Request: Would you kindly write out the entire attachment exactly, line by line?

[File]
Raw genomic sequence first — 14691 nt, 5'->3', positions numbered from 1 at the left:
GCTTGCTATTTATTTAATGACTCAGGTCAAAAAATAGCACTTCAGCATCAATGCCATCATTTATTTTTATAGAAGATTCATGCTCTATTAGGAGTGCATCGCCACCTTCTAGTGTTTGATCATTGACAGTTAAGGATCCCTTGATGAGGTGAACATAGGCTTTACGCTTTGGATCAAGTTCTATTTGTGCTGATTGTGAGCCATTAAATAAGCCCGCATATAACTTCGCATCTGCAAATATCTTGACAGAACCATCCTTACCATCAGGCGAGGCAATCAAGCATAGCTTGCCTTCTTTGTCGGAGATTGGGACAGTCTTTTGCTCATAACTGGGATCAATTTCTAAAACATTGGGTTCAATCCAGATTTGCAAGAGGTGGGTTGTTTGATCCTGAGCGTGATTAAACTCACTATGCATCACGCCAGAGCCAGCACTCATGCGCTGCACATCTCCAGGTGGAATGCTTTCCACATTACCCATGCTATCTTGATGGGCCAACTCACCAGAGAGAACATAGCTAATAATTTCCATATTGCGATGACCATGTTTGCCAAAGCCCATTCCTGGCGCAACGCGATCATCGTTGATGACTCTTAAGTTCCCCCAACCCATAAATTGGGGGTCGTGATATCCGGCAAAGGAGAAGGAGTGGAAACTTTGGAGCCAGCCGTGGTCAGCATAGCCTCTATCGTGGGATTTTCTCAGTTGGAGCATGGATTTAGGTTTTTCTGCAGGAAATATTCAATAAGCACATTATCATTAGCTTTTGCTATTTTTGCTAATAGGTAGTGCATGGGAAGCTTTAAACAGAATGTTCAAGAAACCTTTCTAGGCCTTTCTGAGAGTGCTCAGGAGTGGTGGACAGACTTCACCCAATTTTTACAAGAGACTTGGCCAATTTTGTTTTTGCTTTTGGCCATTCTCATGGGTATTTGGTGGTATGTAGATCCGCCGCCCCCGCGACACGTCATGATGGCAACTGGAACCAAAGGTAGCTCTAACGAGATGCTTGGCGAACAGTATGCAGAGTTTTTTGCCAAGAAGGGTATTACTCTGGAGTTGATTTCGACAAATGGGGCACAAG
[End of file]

Raw genomic sequence first — 14691 nt, 5'->3', positions numbered from 1 at the left:
GCTTGCTATTTATTTAATGACTCAGGTCAAAAAATAGCACTTCAGCATCAATGCCATCATTTATTTTTATAGAAGATTCATGCTCTATTAGGAGTGCATCGCCACCTTCTAGTGTTTGATCATTGACAGTTAAGGATCCCTTGATGAGGTGAACATAGGCTTTACGCTTTGGATCAAGTTCTATTTGTGCTGATTGTGAGCCATTAAATAAGCCCGCATATAACTTCGCATCTGCAAATATCTTGACAGAACCATCCTTACCATCAGGCGAGGCAATCAAGCATAGCTTGCCTTCTTTGTCGGAGATTGGGACAGTCTTTTGCTCATAACTGGGATCAATTTCTAAAACATTGGGTTCAATCCAGATTTGCAAGAGGTGGGTTGTTTGATCCTGAGCGTGATTAAACTCACTATGCATCACGCCAGAGCCAGCACTCATGCGCTGCACATCTCCAGGTGGAATGCTTTCCACATTACCCATGCTATCTTGATGGGCCAACTCACCAGAGAGAACATAGCTAATAATTTCCATATTGCGATGACCATGTTTGCCAAAGCCCATTCCTGGCGCAACGCGATCATCGTTGATGACTCTTAAGTTCCCCCAACCCATAAATTGGGGGTCGTGATATCCGGCAAAGGAGAAGGAGTGGAAACTTTGGAGCCAGCCGTGGTCAGCATAGCCTCTATCGTGGGATTTTCTCAGTTGGAGCATGGATTTAGGTTTTTCTGCAGGAAATATTCAATAAGCACATTATCATTAGCTTTTGCTATTTTTGCTAATAGGTAGTGCATGGGAAGCTTTAAACAGAATGTTCAAGAAACCTTTCTAGGCCTTTCTGAGAGTGCTCAGGAGTGGTGGACAGACTTCACCCAATTTTTACAAGAGACTTGGCCAATTTTGTTTTTGCTTTTGGCCATTCTCATGGGTATTTGGTGGTATGTAGATCCGCCGCCCCCGCGACACGTCATGATGGCAACTGGAACCAAAGGTAGCTCTAACGAGATGCTTGGCGAACAGTATGCAGAGTTTTTTGCCAAGAAGGGTATTACTCTGGAGTTGATTTCGACAAATGGGGCACAAG